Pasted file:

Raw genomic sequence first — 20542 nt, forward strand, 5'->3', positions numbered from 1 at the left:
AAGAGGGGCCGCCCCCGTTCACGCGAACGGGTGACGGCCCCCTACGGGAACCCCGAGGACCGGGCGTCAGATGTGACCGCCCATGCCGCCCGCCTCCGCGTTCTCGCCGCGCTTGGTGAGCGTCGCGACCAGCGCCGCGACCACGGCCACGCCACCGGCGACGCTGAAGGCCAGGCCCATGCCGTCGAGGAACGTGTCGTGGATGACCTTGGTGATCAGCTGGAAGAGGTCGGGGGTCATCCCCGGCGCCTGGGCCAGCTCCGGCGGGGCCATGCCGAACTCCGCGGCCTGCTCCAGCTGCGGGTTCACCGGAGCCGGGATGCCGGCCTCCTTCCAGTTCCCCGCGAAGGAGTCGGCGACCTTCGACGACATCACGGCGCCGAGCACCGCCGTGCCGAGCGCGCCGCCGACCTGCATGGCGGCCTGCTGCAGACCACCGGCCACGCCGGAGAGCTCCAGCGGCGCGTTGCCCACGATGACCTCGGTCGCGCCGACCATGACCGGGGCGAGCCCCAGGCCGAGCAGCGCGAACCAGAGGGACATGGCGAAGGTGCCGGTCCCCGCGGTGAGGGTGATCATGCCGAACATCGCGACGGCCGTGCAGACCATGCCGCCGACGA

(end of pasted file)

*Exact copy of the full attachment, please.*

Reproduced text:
Raw genomic sequence first — 20542 nt, forward strand, 5'->3', positions numbered from 1 at the left:
AAGAGGGGCCGCCCCCGTTCACGCGAACGGGTGACGGCCCCCTACGGGAACCCCGAGGACCGGGCGTCAGATGTGACCGCCCATGCCGCCCGCCTCCGCGTTCTCGCCGCGCTTGGTGAGCGTCGCGACCAGCGCCGCGACCACGGCCACGCCACCGGCGACGCTGAAGGCCAGGCCCATGCCGTCGAGGAACGTGTCGTGGATGACCTTGGTGATCAGCTGGAAGAGGTCGGGGGTCATCCCCGGCGCCTGGGCCAGCTCCGGCGGGGCCATGCCGAACTCCGCGGCCTGCTCCAGCTGCGGGTTCACCGGAGCCGGGATGCCGGCCTCCTTCCAGTTCCCCGCGAAGGAGTCGGCGACCTTCGACGACATCACGGCGCCGAGCACCGCCGTGCCGAGCGCGCCGCCGACCTGCATGGCGGCCTGCTGCAGACCACCGGCCACGCCGGAGAGCTCCAGCGGCGCGTTGCCCACGATGACCTCGGTCGCGCCGACCATGACCGGGGCGAGCCCCAGGCCGAGCAGCGCGAACCAGAGGGACATGGCGAAGGTGCCGGTCCCCGCGGTGAGGGTGATCATGCCGAACATCGCGACGGCCGTGCAGACCATGCCGCCGACGA